Science.gov (United States)

    Dahmen, Rutger; Buijsmann, Saskia; Siemonsma, Petra C; Boers, Maarten; Lankhorst, Gustaaf J; Roorda, Leo D

    2014-06-01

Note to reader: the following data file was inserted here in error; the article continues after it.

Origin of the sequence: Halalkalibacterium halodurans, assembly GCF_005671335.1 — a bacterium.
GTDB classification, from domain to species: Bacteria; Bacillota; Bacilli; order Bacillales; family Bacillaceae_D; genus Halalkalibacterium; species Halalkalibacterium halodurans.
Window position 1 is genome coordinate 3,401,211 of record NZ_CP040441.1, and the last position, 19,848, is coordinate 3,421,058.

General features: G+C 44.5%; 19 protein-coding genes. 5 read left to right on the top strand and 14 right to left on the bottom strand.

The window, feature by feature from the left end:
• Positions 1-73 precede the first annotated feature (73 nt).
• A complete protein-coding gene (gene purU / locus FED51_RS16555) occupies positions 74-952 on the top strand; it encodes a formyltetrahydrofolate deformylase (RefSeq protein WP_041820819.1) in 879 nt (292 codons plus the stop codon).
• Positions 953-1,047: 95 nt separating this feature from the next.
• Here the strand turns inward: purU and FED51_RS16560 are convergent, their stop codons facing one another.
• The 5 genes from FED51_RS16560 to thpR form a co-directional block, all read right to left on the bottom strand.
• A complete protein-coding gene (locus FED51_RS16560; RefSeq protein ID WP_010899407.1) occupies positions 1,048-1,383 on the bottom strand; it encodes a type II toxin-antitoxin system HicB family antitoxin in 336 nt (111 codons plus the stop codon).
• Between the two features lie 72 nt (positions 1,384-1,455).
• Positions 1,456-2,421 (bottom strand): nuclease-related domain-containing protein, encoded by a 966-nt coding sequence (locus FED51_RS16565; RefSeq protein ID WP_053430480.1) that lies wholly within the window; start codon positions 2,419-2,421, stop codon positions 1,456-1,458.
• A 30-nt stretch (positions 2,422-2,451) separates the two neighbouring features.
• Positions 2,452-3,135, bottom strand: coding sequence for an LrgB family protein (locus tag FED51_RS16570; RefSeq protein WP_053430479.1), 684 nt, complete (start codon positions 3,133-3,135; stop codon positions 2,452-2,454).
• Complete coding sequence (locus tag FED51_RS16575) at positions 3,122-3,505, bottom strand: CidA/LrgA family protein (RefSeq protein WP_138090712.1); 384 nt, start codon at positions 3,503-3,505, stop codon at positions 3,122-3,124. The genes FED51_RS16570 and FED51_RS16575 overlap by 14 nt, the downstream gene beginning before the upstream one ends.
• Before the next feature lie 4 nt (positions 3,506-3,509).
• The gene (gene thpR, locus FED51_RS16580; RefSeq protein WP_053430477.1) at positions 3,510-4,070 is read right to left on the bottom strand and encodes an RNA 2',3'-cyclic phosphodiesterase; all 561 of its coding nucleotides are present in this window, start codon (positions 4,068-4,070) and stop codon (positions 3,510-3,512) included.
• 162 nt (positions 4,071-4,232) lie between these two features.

An estimated 55-90% of patients with rheumatoid arthritis have foot problems. Therapeutic footwear is frequently prescribed as part of usual care, but data on its use and effect is incomplete. This study aimed to investigate the use and effects of therapeutic footwear. Patients with rheumatoid arthritis receiving custom-made therapeutic footwear for the first time formed an inception cohort. Patients reported their therapeutic footwear use on 3 consecutive days in activity diaries 14 and 20 weeks after delivery of the footwear. The Western Ontario and McMasters Universities Osteoarthritis Index (WOMAC) was used as the primary outcome of lower-extremity-related pain and activity limitations, and the Health Assessment Questionnaire (HAQ) as a secondary outcome measure of activity limitations, both at baseline and 26 weeks after therapeutic footwear delivery. The cohort comprised 114 rheumatoid arthritis patients (median disease duration 10 years). Mean (standard deviation) therapeutic footwear use was 54 (25)% of the time patients were out of bed. The median (interquartile range) WOMAC score improved from 41 (27-59) to 31 (16-45) (p footwear was used with moderate intensity by most rheumatoid arthritis patients and was associated with a substantial decrease in pain and activity limitations. Therapeutic footwear is a relevant treatment option for patients with rheumatoid arthritis and foot problems.